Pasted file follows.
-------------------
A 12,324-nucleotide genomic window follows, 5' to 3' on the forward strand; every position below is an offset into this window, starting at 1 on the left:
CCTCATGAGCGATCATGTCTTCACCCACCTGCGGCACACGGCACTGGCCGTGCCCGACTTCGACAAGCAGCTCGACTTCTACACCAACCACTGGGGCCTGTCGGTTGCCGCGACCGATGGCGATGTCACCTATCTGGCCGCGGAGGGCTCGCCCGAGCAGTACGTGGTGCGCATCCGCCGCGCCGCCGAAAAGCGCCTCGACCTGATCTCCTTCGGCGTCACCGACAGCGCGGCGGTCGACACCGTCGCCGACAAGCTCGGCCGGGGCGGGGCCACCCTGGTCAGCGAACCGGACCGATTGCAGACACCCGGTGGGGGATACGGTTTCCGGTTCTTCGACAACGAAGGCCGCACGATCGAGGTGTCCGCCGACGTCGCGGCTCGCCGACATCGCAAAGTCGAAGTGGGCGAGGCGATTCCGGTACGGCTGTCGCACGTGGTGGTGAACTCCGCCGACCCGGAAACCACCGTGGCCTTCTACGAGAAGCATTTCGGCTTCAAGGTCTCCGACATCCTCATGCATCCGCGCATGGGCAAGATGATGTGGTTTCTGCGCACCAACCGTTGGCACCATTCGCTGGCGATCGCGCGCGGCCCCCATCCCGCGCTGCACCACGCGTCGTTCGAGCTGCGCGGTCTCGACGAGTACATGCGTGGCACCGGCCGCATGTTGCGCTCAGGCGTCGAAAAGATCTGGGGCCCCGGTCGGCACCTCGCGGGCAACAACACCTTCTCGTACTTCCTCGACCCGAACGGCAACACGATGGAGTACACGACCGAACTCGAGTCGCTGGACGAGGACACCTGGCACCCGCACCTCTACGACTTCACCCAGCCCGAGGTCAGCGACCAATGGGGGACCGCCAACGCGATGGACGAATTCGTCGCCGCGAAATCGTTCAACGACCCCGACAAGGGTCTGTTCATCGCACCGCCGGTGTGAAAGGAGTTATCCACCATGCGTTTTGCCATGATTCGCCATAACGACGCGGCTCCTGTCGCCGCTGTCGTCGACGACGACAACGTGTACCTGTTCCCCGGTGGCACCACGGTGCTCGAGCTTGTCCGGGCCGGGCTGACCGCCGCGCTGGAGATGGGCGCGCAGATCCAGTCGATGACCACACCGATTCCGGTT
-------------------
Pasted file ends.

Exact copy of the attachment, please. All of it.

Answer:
A 12,324-nucleotide genomic window follows, 5' to 3' on the forward strand; every position below is an offset into this window, starting at 1 on the left:
CCTCATGAGCGATCATGTCTTCACCCACCTGCGGCACACGGCACTGGCCGTGCCCGACTTCGACAAGCAGCTCGACTTCTACACCAACCACTGGGGCCTGTCGGTTGCCGCGACCGATGGCGATGTCACCTATCTGGCCGCGGAGGGCTCGCCCGAGCAGTACGTGGTGCGCATCCGCCGCGCCGCCGAAAAGCGCCTCGACCTGATCTCCTTCGGCGTCACCGACAGCGCGGCGGTCGACACCGTCGCCGACAAGCTCGGCCGGGGCGGGGCCACCCTGGTCAGCGAACCGGACCGATTGCAGACACCCGGTGGGGGATACGGTTTCCGGTTCTTCGACAACGAAGGCCGCACGATCGAGGTGTCCGCCGACGTCGCGGCTCGCCGACATCGCAAAGTCGAAGTGGGCGAGGCGATTCCGGTACGGCTGTCGCACGTGGTGGTGAACTCCGCCGACCCGGAAACCACCGTGGCCTTCTACGAGAAGCATTTCGGCTTCAAGGTCTCCGACATCCTCATGCATCCGCGCATGGGCAAGATGATGTGGTTTCTGCGCACCAACCGTTGGCACCATTCGCTGGCGATCGCGCGCGGCCCCCATCCCGCGCTGCACCACGCGTCGTTCGAGCTGCGCGGTCTCGACGAGTACATGCGTGGCACCGGCCGCATGTTGCGCTCAGGCGTCGAAAAGATCTGGGGCCCCGGTCGGCACCTCGCGGGCAACAACACCTTCTCGTACTTCCTCGACCCGAACGGCAACACGATGGAGTACACGACCGAACTCGAGTCGCTGGACGAGGACACCTGGCACCCGCACCTCTACGACTTCACCCAGCCCGAGGTCAGCGACCAATGGGGGACCGCCAACGCGATGGACGAATTCGTCGCCGCGAAATCGTTCAACGACCCCGACAAGGGTCTGTTCATCGCACCGCCGGTGTGAAAGGAGTTATCCACCATGCGTTTTGCCATGATTCGCCATAACGACGCGGCTCCTGTCGCCGCTGTCGTCGACGACGACAACGTGTACCTGTTCCCCGGTGGCACCACGGTGCTCGAGCTTGTCCGGGCCGGGCTGACCGCCGCGCTGGAGATGGGCGCGCAGATCCAGTCGATGACCACACCGATTCCGGTT